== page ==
Top tips for keeping your autistic child safe in public play spaces

Whilst the playground is an important context for social development and whilst it can facilitate social play and peer interaction in a natural and fun space – there are many hidden dangers on the playground when it comes to Autism Spectrum Disorder.

Before I continue I need to clarify that there is a spectrum of severity when it comes to Autism. Not all children diagnosed with the disorder will have the same challenges or level of challenges.

It is however common knowledge that most playgrounds are not specifically designed for the autistic child –  so it remains the responsibility of us as parents and teachers alike to be aware of the dangers:

Let’s look at a few:

  • Not all children with autism have spatial geometry challenges but those that do get hurt when manoeuvring equipment on the playground.  Low lying trees and branches can also be a huge danger not just from a physical “poke your eye out” perspective but from a climbing and falling out perspective;
  • Not all children with autism have depth perception problems but again those that do can bump into items or hurt themselves because they don’t see depth the way we do;
  • Whilst a majority of Autists struggle with sensory integration not all  autistic children are hyper-responsive to sensory input (meaning not all overreact) some are in fact hypo-responsive meaning they under-react and on a playground both of these can become quite dangerous for the child;
  • Playgrounds need to be fences because many children will run (have a need to flee) from over-stimulation so make sure that the child with autism has proper identification in case he or she escapes or manages to run away;
  • Texture on the ground and colours can affect our children so be mindful and know what your child’s specific challenges are;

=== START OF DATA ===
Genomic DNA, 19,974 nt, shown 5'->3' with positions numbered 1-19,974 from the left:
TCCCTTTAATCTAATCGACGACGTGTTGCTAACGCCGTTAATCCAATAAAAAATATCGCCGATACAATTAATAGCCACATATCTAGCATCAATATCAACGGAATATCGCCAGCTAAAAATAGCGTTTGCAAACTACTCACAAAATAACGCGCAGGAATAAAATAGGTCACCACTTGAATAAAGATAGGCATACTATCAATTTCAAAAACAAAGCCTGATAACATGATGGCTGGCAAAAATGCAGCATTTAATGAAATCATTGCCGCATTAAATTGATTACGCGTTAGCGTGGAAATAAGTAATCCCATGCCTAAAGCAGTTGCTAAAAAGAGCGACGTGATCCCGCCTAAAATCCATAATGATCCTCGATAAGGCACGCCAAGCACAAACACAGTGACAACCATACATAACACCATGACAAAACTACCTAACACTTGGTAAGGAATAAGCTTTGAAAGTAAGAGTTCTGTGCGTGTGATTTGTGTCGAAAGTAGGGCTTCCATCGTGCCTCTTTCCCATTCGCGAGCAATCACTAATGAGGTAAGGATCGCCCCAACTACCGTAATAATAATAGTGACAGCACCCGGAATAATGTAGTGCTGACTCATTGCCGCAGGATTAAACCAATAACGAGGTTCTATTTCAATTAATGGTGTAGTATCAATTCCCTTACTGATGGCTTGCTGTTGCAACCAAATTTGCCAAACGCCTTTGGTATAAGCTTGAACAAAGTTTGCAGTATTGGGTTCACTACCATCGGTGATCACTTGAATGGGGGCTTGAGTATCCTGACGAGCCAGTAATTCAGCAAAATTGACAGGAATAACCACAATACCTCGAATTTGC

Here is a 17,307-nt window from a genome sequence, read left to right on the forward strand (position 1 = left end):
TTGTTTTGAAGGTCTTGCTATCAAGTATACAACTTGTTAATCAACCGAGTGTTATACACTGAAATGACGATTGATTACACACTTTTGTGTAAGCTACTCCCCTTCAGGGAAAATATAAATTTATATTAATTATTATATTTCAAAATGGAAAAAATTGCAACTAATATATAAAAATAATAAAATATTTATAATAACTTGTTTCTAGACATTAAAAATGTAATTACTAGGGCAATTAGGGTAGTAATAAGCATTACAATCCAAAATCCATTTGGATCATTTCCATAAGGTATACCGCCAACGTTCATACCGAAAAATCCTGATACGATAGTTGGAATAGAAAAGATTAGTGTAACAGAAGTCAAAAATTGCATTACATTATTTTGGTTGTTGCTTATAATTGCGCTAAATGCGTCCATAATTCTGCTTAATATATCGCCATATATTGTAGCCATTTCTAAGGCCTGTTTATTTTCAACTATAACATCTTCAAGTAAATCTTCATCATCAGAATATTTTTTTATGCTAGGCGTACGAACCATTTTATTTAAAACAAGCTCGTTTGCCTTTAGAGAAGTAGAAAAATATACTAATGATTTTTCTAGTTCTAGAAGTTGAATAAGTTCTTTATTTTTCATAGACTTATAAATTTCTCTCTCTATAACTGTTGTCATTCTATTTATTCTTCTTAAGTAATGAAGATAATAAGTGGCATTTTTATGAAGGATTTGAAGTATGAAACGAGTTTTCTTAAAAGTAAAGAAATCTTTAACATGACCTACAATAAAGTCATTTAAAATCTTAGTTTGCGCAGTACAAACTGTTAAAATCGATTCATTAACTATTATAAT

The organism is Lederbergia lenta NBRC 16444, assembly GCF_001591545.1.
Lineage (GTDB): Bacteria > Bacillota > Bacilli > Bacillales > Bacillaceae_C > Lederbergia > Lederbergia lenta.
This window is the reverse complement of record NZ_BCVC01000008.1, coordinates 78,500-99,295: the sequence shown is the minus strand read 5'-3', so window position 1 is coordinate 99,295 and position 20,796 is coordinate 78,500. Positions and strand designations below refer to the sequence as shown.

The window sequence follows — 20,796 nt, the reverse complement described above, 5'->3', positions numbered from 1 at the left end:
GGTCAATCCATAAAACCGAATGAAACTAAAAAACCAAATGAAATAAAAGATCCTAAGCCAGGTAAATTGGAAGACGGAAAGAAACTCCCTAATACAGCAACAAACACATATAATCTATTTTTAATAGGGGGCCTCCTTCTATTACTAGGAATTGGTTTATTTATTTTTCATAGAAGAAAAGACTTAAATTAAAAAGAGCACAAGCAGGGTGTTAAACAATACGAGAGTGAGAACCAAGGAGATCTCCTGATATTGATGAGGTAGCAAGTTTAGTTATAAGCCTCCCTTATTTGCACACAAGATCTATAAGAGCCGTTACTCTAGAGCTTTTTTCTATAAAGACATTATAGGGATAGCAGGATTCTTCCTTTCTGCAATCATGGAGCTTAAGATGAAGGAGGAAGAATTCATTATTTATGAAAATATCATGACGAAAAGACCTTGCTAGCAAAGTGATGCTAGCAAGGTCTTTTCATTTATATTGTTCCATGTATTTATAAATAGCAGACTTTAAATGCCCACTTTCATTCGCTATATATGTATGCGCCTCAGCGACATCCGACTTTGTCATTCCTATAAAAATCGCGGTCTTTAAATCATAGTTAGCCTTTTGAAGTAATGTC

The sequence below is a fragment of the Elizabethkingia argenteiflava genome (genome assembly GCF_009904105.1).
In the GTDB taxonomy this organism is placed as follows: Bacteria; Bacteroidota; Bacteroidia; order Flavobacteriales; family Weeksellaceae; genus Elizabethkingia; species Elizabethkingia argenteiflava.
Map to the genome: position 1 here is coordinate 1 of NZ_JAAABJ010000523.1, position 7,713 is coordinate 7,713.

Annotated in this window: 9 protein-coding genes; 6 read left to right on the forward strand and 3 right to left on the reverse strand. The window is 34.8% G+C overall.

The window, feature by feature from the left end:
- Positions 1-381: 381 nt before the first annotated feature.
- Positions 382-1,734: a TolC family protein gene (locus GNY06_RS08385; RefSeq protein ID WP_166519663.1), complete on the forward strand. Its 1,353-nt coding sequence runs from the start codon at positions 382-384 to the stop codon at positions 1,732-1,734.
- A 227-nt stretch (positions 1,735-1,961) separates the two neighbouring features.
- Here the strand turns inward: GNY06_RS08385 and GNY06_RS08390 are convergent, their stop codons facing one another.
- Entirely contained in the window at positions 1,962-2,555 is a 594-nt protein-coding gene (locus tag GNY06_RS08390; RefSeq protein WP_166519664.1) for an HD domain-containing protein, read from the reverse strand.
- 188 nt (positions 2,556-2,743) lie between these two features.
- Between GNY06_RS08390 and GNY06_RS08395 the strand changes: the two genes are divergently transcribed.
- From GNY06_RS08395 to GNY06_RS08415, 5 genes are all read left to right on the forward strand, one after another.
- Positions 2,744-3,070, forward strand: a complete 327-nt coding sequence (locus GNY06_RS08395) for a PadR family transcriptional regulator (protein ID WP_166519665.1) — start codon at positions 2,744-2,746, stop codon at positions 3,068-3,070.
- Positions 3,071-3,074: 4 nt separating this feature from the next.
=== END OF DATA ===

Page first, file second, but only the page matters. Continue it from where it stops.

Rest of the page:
• Shoes are a big safety issue on playgrounds.  Parents need to pay attention to what shoes they have put on their children’s feet.  An autistic child will not know that it can be dangerous to run or climb whilst wearing flip-flops;
  • Swings are another very dangerous element on every playground.  Because our children struggle with general- and depth perception a child with autism will not see the danger in walking in front or behind a swing that is being used by another child;
  • Jungle gyms without railings or that have towers have caused many ER visits and a child with autism should never be allowed on them unsupervised;
  • Children with autism battle with “where their body is in space” so crawling through tunnels is a great activity but it can cause problems if the child gets stuck or anxious when inside;
  • Low muscle tone can also become challenging when a child is on a playground where climbing walls, slides and towers were not designed specifically to take these development challenges in mind.

In closing I have to give the “trampoline” the floor – because jumping poses a high risk of injury and autistic children love to jump!  It is not just the sprains and fractures of arms and legs that you should be worried about but also more serious spinal and head or neck injuries can occur.  

So please – if you are allowing your child to jump on a trampoline take note of the following:

  • Make sure that the trampoline always has a safety net and pads on the springs;
  • Make sure the trampoline is at ground level as a fall from a higher level increases the risk and severity of the injury;
  • Discourage potentially dangerously high jumping, jumping close to the nets and somersaults and never let your child jump unsupervised!
Ilse Kilian-Ross

Ilse Kilian-Ross is the owner of Amazing K, a registered ECD and Partial Care Facility in Johannesburg. Amazing K is a private adhd school, autism school and therapy centre for children from age 2 - 6 years where learners receive the best of both the schooling and therapy world. The autism school offers Individualized Education Programs, Speech- and Augmentive Alternative Communication (AAC) therapy as well as a full and adapted Academic Curriculum.